With 89% of all freight traffic being carried on London’s roads and 23% of carbon emissions due to ground based transport, the case for moving more cargo on the River Thames has become imperative, according to Joseph Dack of Transport for London.
Speaking at an inaugural Modal Shift conference held in London at The Chamber of Shipping by independent industry body Freight by Water, Mr. Dack was one of a series of high profile speakers from across the freight transport sector to issue a serious challenge to the industry to work together to deliver a viable alternative to traditional road haulage.
Challenge to the freight industry
"Better use of the river – the Blue Ribbon network – for freight transport is an important part of the Mayor’s Transport Strategy," he said. "Currently we are breaching legislation with regard to air quality issues, whilst growing congestion is impacting on journey speeds and reliability of delivery times. Water freight is clearly recognised in London’s transportation strategies, policies and plans, which provides a framework for ‘modal shift’. However, we can’t do this without the engagement of the industry and unless that happens, the future is unsustainable!"
The challenge was welcomed by Peter Ward, Executive Director of Freight by Water, a not for profit membership organisation, supported by the Department of Transport and established to promote and facilitate modal shift. He described the River Thames Modal Shift forum, the first in a series of planned events across the UK, as a launch pad for change and a call to action to the water freight transport sector to deliver a tangible ‘bundled’ solution including a matrix of routes, times and services.
Freight by Water will be facilitator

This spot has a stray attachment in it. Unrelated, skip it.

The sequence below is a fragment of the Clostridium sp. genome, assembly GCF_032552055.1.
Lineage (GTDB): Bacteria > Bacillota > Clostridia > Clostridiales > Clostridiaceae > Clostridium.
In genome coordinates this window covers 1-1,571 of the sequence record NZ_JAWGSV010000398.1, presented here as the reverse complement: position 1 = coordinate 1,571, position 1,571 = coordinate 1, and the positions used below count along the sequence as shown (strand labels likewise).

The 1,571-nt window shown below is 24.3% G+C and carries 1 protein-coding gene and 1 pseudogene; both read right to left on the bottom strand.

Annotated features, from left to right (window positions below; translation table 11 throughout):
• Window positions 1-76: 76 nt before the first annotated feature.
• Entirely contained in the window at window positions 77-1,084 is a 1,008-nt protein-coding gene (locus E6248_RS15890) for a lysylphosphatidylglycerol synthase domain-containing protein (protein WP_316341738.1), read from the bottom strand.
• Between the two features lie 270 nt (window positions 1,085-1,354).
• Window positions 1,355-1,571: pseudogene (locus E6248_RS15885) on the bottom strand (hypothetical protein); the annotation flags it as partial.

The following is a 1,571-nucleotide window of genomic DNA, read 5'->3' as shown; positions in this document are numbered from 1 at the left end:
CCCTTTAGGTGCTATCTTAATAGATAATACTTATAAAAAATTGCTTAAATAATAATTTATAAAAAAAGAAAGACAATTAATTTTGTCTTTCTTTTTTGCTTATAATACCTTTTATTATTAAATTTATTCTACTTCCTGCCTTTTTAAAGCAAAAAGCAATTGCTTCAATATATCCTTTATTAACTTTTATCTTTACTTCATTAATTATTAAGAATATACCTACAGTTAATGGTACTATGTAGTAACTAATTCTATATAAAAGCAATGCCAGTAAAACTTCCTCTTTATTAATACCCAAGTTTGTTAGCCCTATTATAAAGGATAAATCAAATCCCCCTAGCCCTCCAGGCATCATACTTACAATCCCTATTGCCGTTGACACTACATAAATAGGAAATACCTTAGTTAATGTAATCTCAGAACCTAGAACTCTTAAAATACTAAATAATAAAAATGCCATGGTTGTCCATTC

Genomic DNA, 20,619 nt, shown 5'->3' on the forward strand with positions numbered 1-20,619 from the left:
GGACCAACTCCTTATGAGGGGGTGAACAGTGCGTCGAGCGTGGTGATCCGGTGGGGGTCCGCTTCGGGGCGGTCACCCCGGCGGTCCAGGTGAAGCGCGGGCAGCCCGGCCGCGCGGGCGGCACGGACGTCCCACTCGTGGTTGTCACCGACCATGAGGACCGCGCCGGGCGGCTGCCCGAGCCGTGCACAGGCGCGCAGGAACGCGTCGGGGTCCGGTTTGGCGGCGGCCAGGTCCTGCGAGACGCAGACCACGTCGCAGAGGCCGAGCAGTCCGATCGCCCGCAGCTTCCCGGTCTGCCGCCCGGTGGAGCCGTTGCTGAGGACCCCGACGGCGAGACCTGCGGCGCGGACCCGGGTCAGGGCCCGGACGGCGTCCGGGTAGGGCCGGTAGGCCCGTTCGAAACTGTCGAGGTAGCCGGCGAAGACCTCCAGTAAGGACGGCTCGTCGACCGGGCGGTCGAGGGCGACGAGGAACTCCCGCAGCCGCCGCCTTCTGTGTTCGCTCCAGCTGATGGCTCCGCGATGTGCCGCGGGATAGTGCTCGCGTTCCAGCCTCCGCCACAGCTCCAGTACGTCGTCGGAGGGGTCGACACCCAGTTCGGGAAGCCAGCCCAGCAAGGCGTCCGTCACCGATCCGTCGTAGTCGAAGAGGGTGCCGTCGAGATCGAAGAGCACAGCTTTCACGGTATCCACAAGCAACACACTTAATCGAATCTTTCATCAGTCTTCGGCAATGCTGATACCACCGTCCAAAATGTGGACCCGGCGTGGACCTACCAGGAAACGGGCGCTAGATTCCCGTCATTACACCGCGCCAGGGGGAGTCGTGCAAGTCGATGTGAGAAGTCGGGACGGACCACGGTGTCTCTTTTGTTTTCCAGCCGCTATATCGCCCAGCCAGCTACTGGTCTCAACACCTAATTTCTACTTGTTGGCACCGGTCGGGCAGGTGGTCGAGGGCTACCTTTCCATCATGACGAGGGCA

Ward called on major retailers and manufacturers, as well as the leading logistics providers to play their part. "The role of Freight by Water is to set an agenda for change, identify the key drivers and recruit willing partners," he declared. "The case for shifting lorry loads of cargo from London’s roads onto the river is made. The time for talking is over – now we must be prepared to actively develop a solution."
Retail giant Sainsbury’s, which has taken a strong lead in exploring possibilities of modal shift to water in London, and sister retailer Homebase both contributed to the event and offered strong support for the Freight by Water initiative. Kevin Greenaway, National Planning Manager at Sainsbury’s, spoke of the challenges and complexities involved, but reiterated the company’s firm commitment to add water to its portfolio of transport following the success of trials centred around its Wandsworth store.
Buy-in from Sainsbury’s for water freight transport option
"There was no damage and deliveries were made on time," he said. "The project worked well and was well received by all at the store. Our ambition for the future is to be able to scale up to deliver to fifteen stores around London, moving ambient product on a daily basis. There is buy-in for this at all levels, from the warehouse manager to the Chief Executive; we are willing to change our operations to achieve change, but obviously we can’t do it overnight and we can’t do it without the industry!"